Eric Garbutt is living proof of the value of open learning.
The 58-year-old Billingham-born engineer has had a successful international career in the oil and transport industries since taking the plunge and returning to learning at the age of 43.
At 15, he left school to join ICI and an apprenticeship and worked abroad for a short time before a recession swept across Europe.
Back home Eric’s fortunes improved and he worked his way up to become an instrument engineer, working for a time for BP across the UK and the Gulf.
But the industry was changing and when a friend told him about a great opportunity with Shell, he discovered the way forward was barred because he hadn’t got a Higher National Certificate (HNC).
Experience was not enough
‘Experience alone was no longer enough. People needed to be reassured that you could do the job and wanted to see your qualifications’, said Eric.
‘I couldn’t stop working to go to college. I had a young family to support and was working in the North Sea on the Claymore platform – two weeks on and two weeks off.
‘I found out about the COLU courses, which allowed you to study while you were working anywhere in the world.’
Eric recalls having to do a bridging course to improve his maths before they would let him start the HNC in Instrumentation and Control Engineering programme.
He added: ‘I was doing 12 hour shifts out at sea and when work finished instead of joining the others to watch a film in the rest room, I went back to the office and got my books out. Luckily, a friend was doing a COLU course at the same time and, as he was virtually on the same rotation as me, we supported each other.
‘It was hard going, especially when I returned home after each two week stint. Instead of going out and relaxing with the family I had to continue studying. Off-shore on the platform there was little else to do and it wasn’t so bad once you got into the swing of things.’
After three years, Eric graduated and managed to get on to the MSc in Project Management at Aberdeen University - acceptance was dependant on gaining the HNC.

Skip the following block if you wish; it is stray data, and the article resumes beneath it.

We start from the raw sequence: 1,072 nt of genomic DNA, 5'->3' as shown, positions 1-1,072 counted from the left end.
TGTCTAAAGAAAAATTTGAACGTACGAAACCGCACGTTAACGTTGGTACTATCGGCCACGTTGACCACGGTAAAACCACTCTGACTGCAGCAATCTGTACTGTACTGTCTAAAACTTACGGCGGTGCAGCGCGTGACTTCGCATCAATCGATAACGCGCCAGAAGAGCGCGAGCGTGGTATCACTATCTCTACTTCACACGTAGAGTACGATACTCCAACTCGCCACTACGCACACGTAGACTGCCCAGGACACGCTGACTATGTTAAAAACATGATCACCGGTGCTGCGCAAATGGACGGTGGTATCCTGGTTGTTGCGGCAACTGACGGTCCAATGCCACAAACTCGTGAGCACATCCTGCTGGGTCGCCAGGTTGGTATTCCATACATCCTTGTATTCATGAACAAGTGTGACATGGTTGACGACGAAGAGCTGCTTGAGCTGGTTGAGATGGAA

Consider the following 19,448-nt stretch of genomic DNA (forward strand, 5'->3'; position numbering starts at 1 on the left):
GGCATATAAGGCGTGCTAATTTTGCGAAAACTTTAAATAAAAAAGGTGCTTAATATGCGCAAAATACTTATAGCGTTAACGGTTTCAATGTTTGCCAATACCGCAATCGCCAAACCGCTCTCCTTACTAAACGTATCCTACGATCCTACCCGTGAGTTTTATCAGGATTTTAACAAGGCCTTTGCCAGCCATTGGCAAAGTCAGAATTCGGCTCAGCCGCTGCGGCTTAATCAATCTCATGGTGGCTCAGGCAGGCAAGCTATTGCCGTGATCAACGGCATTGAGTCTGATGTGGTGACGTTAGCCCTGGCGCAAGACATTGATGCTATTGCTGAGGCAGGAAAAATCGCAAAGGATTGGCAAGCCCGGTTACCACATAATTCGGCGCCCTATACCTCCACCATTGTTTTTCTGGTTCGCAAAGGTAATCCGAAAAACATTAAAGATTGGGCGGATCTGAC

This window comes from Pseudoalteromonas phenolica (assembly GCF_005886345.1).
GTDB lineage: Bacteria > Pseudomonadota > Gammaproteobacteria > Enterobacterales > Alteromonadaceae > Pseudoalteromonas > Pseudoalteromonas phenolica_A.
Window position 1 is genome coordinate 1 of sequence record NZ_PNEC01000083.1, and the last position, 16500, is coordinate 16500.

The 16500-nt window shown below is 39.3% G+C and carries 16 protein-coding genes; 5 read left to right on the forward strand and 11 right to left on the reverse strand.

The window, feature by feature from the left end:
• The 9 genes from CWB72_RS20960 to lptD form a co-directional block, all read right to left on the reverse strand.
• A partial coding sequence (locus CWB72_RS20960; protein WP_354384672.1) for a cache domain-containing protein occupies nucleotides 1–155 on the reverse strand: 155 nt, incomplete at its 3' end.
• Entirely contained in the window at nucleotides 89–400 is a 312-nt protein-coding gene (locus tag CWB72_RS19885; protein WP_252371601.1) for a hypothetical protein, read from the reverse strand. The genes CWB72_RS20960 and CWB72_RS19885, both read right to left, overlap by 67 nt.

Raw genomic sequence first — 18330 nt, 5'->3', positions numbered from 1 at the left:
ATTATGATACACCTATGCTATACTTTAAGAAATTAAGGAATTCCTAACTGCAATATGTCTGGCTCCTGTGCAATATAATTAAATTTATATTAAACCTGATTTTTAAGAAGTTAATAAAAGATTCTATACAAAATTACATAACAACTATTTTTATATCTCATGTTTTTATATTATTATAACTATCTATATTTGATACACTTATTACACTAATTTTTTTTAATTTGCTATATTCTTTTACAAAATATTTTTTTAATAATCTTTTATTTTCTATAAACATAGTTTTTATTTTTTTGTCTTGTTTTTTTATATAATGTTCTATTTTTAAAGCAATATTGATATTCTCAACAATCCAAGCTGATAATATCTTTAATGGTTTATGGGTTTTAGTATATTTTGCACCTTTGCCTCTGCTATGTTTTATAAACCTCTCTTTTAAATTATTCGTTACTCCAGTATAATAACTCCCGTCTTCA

Providing new career opportunities
With the two qualifications under his belt in time for his 50th birthday, Eric’s career took off again and he switched for a while to the railways, helping to manage the construction of the showpiece Canary Wharf station on the London Underground Jubilee Line and the extension of the Sunderland extension to the Tyne and Wear Metro before returning to the oil industry for his biggest challenge yet.
He is now a Project Director and AMEC’s representative on the Zadco project UZ 750 – the world’s fourth biggest oil and gas project which involves building four artificial islands to service oil extraction in the Gulf.
Eric added: ‘The size and scale of what we are doing is really incredible - build four artificial islands out of sand and rock in the water 6-8 metres. Then drill down 8,000ft to reach the oil field only to find that the oil field is another 8,000ft deep and that’s the same depth as Loch Ness.’
Looking back on the way his career has turned out, Eric says he could have stayed a tradesman at ICI, but instead seized opportunities as they came along and ended up having an amazing career working all over the world for the oil industry.
He said: ‘In the road map of life you will meet many crossroads - most of us will stay on the straight and narrow because it’s easier. By gaining my HNC in Instrumentation at 47 I took a turn in the road that led me to greener pastures.
‘It made such a difference to my life and I am thrilled and delighted to support Teesside University Open Learning (Engineering) and my home town University. I am flying halfway round the world for the privilege of speaking at the event about how much it meant to me and the difference it made to my life. I have been honoured to meet the Queen in my working life and speaking on behalf of Teesside University’s open learning unit is up there with that experience.’
18 February 2011
Global career grew from rig study
Evening Gazette, 22/02/2011, p.4
Eric Garbutt, a Billingham-born engineer who has had a successful career in the oil and transport industries since returning to education at the age of 43, attended the launch of Teesside University O